The 2018 American Century Championship at Lake Tahoe will welcome a unique competitor next month: professional golfer Natalie Gulbis. The 29th annual tournament will be aired live July 13-15 on NBCSN and NBC. (www.americancenturychampionship.com)

The 35-year-old LPGA star has overcome three back surgeries in recent years and is focused on returning to top form. She is making her strategic return this season to the women’s tour, where she won the prestigious 2007 Evian Masters and has a host of other accomplishments as one of the circuit’s most popular players.

She follows in the footsteps of special invitee Annika Sorenstam, who finished tied for second in the American Century Championship in 2014, two years into her retirement after a legendary career on the LPGA Tour. Gulbis immediately becomes one of the favorites to win the $600,000 competition and its $125,000 first prize. She is listed at 10-1 by the Harrah’s and Harveys Race and Sports Book behind three-time defending champion Mark Mulder (5-2), Tony Romo (3-1), Mardy Fish (5-1), Eric Gagne (8-1), and alongside John Smoltz (10-1).

All photos courtesy Gabriel Roux/LPGA

Now coming off a three-year injury hiatus, Gulbis began her professional golf career at 18 after she tied for third place in the LPGA Final Qualifying Tournament in 2001, earning her card for the 2002 season.  She has 37 top tens and career earnings of almost $5 million. She has started five tournaments this year, missing three cuts and finishing 42nd in the HUGEL-JTBC LA Open, where she shot a 68 in the final round. She represented the United States on the Solheim Cup team in 2005, 2007 and 2009.

Gulbis recently spoke to the media on a conference call. Following are excerpts from the call.

QUESTION:  I was hoping Natalie could speak to why she accepted and maybe why she’s looking forward to, what kind of challenges this presents?

NATALIE GULBIS:  Well, thank you for the question. I used to go to American Century Championship as a kid with my parents. I grew up in Sacramento and we used to go up and watch with my parents and get autographs from all the athletes.  It was such a fun week and such a fun part of my childhood as a junior golfer.

As a professional, I thought it would be cool to play in it.  And then when Annika played in it, I thought, this is so cool; as soon as I retire I would love to play in this event if they would have me, because I just had such fond memories of going to this event, just because the energy that centered around American Century Championship and to see so many athletes that I already looked up to that also played golf and now to have the opportunity to play, I feel like I’ve been begging them to let me play for a couple of years. So, I’m glad they accepted it.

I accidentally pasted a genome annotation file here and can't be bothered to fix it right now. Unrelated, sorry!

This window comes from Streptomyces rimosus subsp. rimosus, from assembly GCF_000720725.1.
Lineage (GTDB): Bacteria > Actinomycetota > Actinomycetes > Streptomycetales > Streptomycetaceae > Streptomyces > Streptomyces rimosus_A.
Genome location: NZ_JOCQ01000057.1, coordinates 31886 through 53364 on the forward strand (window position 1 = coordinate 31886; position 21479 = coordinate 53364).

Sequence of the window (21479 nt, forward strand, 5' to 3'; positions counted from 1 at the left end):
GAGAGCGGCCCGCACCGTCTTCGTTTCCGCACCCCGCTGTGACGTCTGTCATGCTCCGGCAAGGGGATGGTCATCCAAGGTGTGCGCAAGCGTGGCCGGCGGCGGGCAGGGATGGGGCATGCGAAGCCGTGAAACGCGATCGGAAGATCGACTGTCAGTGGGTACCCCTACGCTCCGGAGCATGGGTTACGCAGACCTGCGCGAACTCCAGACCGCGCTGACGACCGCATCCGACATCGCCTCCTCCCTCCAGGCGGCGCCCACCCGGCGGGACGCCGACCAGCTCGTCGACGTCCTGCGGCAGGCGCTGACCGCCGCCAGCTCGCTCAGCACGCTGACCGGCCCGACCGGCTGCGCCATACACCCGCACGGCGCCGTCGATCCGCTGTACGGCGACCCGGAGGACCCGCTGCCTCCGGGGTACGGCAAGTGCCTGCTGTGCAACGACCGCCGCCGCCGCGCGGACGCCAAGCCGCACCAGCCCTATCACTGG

QUESTION:   How do you think you’ll do competing against men, in this event, same tees, as they mentioned?

 NATALIE GULBIS:  I think that because I’ve watched ‑‑ first off, let me just say I think that these guys play more golf than I do.  I’m pretty confident that a lot of these players play a lot more golf than I do.

And second is I think that I will fare well. I love Edgewood. I love that golf course.  Even though I have to play from back tees it is from altitude, so hopefully I don’t have too long of clubs coming into the green.  But definitely ‑‑ we used to have this event on tour called the Wendy’s 3‑Tour, where the LPGA and PGA and Champions Tour competed against each other.  And we could equally compete against the men on other tours as long as the tees were stacked.  But when you put the LPGA players back to the men’s tees, then I’m sure all those guys will outdrive me by 100 yards. That’s where, hopefully, consistency evens out.

QUESTION:  Natalie, first I was wondering, in April you made the cut for the first time since 2015.  Can you walk me through that accomplishment and how you felt?

NATALIE GULBIS:  I didn’t even think twice about it.  I wish that I had given it a little more energy to it.  I play tournaments to be in contention and to have a chance to win.  So that’s really how I look at weeks.  But I did, in Los Angeles, what was great about that week was that it was my first event back after having back surgery.

So, it was really important for me to put a good week together and to just be able to play without having pain.

QUESTION:   You mentioned the back surgery.  I was wondering the five tournaments you’ve played in, all of which have been after a third back surgery.  How is your body feeling and what type of things do you have to do daily to make sure, like daily procedures, just to make sure you’re doing okay?

NATALIE GULBIS:  Thank you for the question. I have to do a lot more work than I did obviously when I came out on tour.  As every other athlete in the event knows that the longer you play, the more susceptible you are to injuries and having surgery.